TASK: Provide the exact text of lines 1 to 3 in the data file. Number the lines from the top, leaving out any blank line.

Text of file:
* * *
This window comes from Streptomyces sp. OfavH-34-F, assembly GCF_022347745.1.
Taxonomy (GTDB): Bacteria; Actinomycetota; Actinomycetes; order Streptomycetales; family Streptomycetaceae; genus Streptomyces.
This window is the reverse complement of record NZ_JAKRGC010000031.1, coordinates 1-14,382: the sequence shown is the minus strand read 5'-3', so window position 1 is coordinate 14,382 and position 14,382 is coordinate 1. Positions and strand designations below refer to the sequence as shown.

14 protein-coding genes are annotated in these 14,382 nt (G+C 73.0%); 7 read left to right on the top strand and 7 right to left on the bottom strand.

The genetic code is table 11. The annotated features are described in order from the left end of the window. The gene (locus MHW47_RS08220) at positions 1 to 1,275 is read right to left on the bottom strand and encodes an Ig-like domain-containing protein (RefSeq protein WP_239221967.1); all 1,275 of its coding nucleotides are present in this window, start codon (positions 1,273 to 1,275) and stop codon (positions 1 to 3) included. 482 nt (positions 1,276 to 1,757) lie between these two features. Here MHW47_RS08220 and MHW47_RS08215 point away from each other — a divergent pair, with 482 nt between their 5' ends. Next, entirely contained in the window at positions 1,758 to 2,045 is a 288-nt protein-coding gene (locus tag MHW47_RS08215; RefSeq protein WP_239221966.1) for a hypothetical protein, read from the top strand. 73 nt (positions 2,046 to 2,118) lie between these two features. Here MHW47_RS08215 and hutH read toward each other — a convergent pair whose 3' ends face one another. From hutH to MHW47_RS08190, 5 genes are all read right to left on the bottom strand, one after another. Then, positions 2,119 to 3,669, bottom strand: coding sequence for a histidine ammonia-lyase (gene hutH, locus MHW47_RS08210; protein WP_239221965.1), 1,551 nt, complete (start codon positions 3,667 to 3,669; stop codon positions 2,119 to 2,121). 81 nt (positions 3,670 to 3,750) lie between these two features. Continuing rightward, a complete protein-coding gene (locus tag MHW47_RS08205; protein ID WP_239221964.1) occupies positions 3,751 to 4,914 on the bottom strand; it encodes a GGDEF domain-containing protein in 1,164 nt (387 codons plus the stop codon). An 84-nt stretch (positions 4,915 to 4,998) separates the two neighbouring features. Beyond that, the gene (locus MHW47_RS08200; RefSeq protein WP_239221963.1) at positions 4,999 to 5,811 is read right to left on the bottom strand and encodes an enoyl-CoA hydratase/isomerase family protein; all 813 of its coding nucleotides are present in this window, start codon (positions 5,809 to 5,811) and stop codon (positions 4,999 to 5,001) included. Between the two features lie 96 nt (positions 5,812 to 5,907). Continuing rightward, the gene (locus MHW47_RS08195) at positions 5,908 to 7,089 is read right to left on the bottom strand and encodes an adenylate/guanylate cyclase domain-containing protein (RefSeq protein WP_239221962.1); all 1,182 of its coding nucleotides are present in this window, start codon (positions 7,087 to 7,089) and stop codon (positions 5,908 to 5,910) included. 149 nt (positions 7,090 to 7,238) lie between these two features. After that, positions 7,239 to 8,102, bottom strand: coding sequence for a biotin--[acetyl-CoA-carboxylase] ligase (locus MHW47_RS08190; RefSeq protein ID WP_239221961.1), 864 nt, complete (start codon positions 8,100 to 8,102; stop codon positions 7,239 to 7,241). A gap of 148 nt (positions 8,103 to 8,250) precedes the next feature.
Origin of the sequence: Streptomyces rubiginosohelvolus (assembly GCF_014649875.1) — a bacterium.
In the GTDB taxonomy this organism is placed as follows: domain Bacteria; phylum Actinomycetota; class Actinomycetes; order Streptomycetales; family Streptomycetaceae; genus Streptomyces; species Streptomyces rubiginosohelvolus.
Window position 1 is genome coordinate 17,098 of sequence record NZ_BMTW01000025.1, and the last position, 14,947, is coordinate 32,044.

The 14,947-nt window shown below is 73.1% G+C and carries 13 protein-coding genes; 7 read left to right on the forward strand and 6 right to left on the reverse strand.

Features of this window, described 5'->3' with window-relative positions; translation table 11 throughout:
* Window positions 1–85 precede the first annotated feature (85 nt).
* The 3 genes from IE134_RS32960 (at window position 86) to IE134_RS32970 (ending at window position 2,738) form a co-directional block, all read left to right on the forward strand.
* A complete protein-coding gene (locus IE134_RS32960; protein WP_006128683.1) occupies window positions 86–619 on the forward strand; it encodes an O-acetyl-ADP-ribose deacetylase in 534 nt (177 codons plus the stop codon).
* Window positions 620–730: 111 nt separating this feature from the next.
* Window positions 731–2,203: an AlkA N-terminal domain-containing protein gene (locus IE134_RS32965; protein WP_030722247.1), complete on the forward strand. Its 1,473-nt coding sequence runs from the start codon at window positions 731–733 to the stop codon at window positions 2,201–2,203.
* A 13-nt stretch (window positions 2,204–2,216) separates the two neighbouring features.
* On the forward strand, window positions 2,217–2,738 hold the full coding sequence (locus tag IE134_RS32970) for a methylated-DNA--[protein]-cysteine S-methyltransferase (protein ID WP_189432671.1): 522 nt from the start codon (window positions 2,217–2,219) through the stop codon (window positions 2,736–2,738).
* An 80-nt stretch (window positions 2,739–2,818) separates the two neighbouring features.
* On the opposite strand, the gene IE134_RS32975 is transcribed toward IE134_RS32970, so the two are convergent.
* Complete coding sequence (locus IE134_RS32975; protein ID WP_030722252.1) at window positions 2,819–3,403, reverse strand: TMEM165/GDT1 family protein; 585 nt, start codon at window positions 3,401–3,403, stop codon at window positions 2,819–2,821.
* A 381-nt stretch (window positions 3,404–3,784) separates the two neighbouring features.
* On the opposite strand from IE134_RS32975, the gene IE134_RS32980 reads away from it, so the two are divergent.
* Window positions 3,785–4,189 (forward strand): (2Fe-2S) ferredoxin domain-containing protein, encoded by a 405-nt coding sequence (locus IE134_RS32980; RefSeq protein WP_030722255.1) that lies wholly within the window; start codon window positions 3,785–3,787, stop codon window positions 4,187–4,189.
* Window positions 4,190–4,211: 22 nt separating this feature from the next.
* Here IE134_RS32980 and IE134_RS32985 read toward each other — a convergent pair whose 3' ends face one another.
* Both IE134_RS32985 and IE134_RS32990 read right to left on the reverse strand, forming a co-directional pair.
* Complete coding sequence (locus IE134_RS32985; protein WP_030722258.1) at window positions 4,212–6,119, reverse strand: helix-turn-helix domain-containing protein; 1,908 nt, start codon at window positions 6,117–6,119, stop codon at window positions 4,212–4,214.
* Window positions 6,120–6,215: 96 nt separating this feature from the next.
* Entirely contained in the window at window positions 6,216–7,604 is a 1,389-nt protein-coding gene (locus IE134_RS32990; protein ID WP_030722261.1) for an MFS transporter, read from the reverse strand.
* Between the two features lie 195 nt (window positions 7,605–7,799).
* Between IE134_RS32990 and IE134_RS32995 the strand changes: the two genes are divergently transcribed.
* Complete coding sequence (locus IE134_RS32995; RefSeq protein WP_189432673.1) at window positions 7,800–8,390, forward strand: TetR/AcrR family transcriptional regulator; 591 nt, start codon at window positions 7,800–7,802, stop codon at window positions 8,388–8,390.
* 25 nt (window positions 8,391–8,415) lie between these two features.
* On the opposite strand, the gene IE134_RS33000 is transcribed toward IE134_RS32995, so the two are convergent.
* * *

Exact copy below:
This window comes from Streptomyces sp. OfavH-34-F, assembly GCF_022347745.1.
Taxonomy (GTDB): Bacteria; Actinomycetota; Actinomycetes; order Streptomycetales; family Streptomycetaceae; genus Streptomyces.
This window is the reverse complement of record NZ_JAKRGC010000031.1, coordinates 1-14,382: the sequence shown is the minus strand read 5'-3', so window position 1 is coordinate 14,382 and position 14,382 is coordinate 1. Positions and strand designations below refer to the sequence as shown.